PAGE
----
Ragini’s life became smooth with Suni’s presence in her room. No more queuing up to bathe in the morning, no more worries, like “what shall I wear today?” She always forgot to press her clothes when there was power supply. Most of the times they had to manage with a generator which didn’t support an electric iron box. So she had to wear her crushed cottons to the department. She was allergic to synthetics, she was a pure cotton person, and cotton needs ironing.
Now Suni would get up at 6 am, with the bell of Ragini’s alarm clock, but had nothing to do throughout the mornings after watering the plants, bathing, storing water for Ragini, an elaborate puja and making two cups of coffee for both of them. So she would devote some mornings to arranging the wardrobes of herself and Ragini, some mornings for assembling Ragini’s study table, book shelves, notes, Xerox copies, pens, table lamp. Sometimes she would take out Ragini’s cotton dresses and sit down for pressing them with her iron box.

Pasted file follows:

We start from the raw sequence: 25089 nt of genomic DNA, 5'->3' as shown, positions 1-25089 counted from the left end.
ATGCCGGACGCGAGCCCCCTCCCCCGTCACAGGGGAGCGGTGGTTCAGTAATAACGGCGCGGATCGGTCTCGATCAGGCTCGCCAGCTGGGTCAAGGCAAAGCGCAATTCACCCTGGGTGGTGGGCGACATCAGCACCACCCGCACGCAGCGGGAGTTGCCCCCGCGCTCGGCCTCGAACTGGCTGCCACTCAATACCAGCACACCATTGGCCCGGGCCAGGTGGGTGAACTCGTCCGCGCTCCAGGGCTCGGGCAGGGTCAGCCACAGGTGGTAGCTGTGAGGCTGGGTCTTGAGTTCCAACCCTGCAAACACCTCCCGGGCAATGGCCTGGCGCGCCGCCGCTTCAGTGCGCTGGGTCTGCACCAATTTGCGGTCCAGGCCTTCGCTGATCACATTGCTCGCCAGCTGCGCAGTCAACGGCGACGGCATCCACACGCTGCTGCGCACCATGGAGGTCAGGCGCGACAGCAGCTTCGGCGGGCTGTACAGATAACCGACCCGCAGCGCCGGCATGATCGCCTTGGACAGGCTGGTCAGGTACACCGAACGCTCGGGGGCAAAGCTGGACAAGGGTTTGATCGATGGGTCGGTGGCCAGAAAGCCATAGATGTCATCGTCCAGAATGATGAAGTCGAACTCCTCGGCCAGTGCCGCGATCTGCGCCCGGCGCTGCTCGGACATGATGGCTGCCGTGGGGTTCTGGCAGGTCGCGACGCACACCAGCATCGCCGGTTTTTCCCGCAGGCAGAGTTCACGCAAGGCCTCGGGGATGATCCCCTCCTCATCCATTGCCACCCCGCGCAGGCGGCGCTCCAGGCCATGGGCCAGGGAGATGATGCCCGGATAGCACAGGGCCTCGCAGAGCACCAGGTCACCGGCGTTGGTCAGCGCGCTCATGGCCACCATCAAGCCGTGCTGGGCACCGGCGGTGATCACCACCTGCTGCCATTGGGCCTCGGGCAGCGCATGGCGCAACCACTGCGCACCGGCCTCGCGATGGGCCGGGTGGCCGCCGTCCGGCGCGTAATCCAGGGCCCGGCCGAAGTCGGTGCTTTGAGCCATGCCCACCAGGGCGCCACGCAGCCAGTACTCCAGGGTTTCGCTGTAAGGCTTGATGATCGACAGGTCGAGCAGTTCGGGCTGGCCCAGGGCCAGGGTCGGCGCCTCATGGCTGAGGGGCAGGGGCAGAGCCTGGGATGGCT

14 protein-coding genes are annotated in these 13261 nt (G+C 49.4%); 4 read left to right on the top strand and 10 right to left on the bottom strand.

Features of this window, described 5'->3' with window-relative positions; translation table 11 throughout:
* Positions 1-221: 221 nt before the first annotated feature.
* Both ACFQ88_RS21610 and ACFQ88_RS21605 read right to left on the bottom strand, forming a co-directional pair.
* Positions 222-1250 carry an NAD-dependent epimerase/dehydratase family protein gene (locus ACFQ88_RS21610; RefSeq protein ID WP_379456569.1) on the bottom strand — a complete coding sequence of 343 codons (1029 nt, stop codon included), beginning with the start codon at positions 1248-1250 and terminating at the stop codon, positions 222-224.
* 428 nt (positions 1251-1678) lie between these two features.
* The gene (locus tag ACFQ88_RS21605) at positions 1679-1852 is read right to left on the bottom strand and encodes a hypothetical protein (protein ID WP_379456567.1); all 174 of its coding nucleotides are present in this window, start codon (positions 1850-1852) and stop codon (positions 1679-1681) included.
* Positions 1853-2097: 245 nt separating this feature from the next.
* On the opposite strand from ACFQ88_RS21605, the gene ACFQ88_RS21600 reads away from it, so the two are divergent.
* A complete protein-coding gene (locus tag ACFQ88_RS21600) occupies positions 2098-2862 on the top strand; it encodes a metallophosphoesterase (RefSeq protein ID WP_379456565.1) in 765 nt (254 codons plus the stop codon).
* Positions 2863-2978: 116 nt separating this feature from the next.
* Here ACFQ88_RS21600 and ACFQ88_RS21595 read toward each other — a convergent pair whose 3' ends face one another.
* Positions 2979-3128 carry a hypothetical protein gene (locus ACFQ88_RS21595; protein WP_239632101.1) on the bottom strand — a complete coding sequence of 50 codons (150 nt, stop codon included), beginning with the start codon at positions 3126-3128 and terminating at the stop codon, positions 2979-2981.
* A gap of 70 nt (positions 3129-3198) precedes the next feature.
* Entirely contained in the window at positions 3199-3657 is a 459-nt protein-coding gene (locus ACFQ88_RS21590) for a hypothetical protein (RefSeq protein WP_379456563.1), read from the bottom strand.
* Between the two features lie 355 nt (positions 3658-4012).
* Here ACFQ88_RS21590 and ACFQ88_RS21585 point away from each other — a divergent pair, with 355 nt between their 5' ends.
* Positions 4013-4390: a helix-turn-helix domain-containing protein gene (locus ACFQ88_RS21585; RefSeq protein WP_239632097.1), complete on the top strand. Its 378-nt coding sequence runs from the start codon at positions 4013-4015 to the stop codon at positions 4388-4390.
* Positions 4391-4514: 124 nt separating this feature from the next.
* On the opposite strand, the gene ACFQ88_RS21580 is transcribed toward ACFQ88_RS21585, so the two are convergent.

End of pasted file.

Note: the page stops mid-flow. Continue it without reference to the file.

“Suni-di, please don’t do that. Let it be. I’ll do that in the afternoon after I come from the department.”
“When? When there is a power cut? You better concentrate in your Elizabethan World Picture or whatever you are reading. I can do this.”
“Why don’t you, too, sit down with me and prepare notes on your Home Science papers?”
“No… please don’t ask me to prepare notes. Moreover, what shall I do with a first class? I just need to pass. When you become an IAS officer, keep me as your Private Secretary, ok? You are such messy! Just look at your suitcase!”